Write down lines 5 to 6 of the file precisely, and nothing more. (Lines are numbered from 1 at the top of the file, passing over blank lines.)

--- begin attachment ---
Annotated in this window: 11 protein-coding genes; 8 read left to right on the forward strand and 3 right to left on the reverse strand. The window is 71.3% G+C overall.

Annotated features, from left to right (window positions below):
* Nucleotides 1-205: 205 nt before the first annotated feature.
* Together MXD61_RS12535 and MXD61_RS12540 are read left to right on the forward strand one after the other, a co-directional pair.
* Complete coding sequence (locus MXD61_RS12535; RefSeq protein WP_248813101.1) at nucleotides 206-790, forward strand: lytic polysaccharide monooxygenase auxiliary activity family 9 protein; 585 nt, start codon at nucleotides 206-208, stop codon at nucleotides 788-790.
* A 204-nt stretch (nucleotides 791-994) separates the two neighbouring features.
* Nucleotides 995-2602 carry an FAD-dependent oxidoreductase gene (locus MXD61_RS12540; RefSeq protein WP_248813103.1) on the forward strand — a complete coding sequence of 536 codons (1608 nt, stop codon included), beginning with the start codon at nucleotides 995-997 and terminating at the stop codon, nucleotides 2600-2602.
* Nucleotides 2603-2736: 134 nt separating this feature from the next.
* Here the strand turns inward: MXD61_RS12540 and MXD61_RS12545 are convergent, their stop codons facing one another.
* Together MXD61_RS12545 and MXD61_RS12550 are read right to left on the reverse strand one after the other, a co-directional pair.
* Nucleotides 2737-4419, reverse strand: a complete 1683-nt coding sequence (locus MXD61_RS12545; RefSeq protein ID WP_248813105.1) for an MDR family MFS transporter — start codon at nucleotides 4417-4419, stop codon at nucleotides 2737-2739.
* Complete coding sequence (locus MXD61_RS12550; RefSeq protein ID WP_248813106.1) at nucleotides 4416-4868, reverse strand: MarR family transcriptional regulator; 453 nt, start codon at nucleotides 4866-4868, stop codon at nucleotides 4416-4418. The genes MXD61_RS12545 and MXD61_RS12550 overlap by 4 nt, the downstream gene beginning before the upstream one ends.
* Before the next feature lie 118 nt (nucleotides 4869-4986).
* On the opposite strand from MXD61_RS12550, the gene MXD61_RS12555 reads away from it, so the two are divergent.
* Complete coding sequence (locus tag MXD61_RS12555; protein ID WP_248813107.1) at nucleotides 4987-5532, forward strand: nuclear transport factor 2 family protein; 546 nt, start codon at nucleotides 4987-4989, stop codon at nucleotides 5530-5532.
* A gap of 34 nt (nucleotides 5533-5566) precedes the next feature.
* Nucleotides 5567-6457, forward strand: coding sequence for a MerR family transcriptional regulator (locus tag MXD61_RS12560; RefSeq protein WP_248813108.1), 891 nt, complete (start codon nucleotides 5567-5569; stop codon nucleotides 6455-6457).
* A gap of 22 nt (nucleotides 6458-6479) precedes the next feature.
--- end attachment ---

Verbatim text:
* Complete coding sequence (locus MXD61_RS12535; RefSeq protein WP_248813101.1) at nucleotides 206-790, forward strand: lytic polysaccharide monooxygenase auxiliary activity family 9 protein; 585 nt, start codon at nucleotides 206-208, stop codon at nucleotides 788-790.
* A 204-nt stretch (nucleotides 791-994) separates the two neighbouring features.